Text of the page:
Friday, October 29, 2010

Halloween in Scotland, articles quiz

Read about Halloween in Scotland and at the same time test your use of articles.

Sunday, October 24, 2010

Video vocabulary quiz and a look at some collective nouns

A recent post (Let's not call a spade a spade) included the expression ‘to know someone in the biblical sense’, meaning to have a sexual relationship with them. This expression is informal and is usually used humorously. In a sketch from the British TV comedy show ‘Not the nine o clock news’, 'Gerald the gorilla', there is a rather more obvious variation - ‘to live with someone in the biblical sense’, with the same meaning.
What on earth is a 'a congregation of crocodiles'. We take a look at the strange world of collective nouns.

Saturday, October 23, 2010

Intensifiers are ridiculously easy to understand

This post is mainly a discussion of one intensifier - ridiculously. For a more general lesson on intensifiers, please see my new post here
The Grammarphobia Blog recently published a post where a reader complained about the use of the adverb ridiculously as a substitute for tremendously and gave this example sentence:

She’s ridiculously chic

And the writer of the blog more or less agreed with him, saying:

What you’re seeing or hearing here is the use of “ridiculously” as an intensifier meaning very, extremely, extraordinarily, and (as you point out) tremendously.

And they found what they claim is an early example of this usage, by the writer Monica Enid Dickens:

The gravel drive, where even a tired horse used to jog-trot because his stable was near, was ridiculously short.

(A drive is a small private road which connects a private house to the public road. Gravel is the very small stones sometimes used to make these roads. Jog-trot is a way a horse moves. What she's saying is that the drive was so short that even if the horse was tired it started going faster because it knew it was nearly home.)

But does ridiculously simply mean very, or perhaps very, very? Was Dickens being careless in her choice of words? Is it that ridiculously simple? I think not.

Friday, October 22, 2010

Let's not call a spade a spade - the language of euphemisms

Euphemisms - we all use them; when we want to be less direct, or to be diplomatic or make something nasty sound not so bad. Cambridge Advanced Learners Dictionary defines euphemism as 'a word or phrase used to avoid saying an unpleasant or offensive word'.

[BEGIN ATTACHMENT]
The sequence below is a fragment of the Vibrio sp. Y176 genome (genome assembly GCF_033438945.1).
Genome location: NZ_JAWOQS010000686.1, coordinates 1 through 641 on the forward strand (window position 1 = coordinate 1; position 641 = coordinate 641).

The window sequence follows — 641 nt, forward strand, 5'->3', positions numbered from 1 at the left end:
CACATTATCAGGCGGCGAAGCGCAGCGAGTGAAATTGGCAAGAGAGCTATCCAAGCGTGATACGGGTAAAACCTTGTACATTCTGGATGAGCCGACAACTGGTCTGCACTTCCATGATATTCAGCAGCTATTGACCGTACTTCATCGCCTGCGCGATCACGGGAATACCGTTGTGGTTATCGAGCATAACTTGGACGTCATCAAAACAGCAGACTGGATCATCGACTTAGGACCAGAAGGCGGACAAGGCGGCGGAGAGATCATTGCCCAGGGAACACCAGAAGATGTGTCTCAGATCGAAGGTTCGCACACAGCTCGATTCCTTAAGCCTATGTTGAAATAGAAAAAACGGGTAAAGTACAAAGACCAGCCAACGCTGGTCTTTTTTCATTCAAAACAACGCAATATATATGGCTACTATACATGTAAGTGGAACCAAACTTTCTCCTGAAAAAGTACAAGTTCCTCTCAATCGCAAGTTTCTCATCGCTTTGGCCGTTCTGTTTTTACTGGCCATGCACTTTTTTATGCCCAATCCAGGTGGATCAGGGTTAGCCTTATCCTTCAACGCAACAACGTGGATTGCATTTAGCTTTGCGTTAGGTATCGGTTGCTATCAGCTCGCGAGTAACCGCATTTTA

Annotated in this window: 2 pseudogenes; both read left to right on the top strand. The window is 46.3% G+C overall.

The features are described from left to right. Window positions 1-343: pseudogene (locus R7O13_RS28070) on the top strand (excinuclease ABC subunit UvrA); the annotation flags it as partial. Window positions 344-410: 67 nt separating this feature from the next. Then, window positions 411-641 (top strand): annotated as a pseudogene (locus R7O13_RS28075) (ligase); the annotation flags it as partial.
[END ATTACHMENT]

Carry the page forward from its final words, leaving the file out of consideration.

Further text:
To call a spade a spade is to be very direct and to the point, even if what you say is unpleasant or impolite. In other words the exact opposite of a euphemism.

Take this quiz, which includes euphemisms old and new, and see if you can work out what they refer to.

Sunday, October 17, 2010

Of scams and conspiracies - the language of climate change

An annotated rant, a look at the expression ad hominem and a vocabulary exercise based on words to do with dishonesty

Sunday, October 10, 2010

Wedding vocabulary anagram quiz

This is a bit of an experiment with a new exercise format.

Two exercises to test your knowledge of the language of weddings in the English-speaking world.

Sunday, October 3, 2010

Who you are is what you eat 2 - Follow up exercise

Here is a vocabulary follow-up exercise to Who you are is what you eat

Who you are is what you eat

In Britain people can have different names for certain meals, depending on their social background. It's just another example of our strange eccentricities.

Random Idea English investigates, and reminisces ...

Saturday, October 2, 2010

Loop back to me and we'll touch base about this offline.

While teaching at a large bank recently, I started talking about business jargon, and more precisely business buzzwords. I said that for many native-speakers, this sort of language can be incomprehensible, sound pretentious or just sound plain ugly.
In the UK many employees say they feel cut off from management, as they haven’t a clue what management are talking about. [1]. It has got so bad that the government has even sent out a list of ‘forbidden words’ to local councils. [2]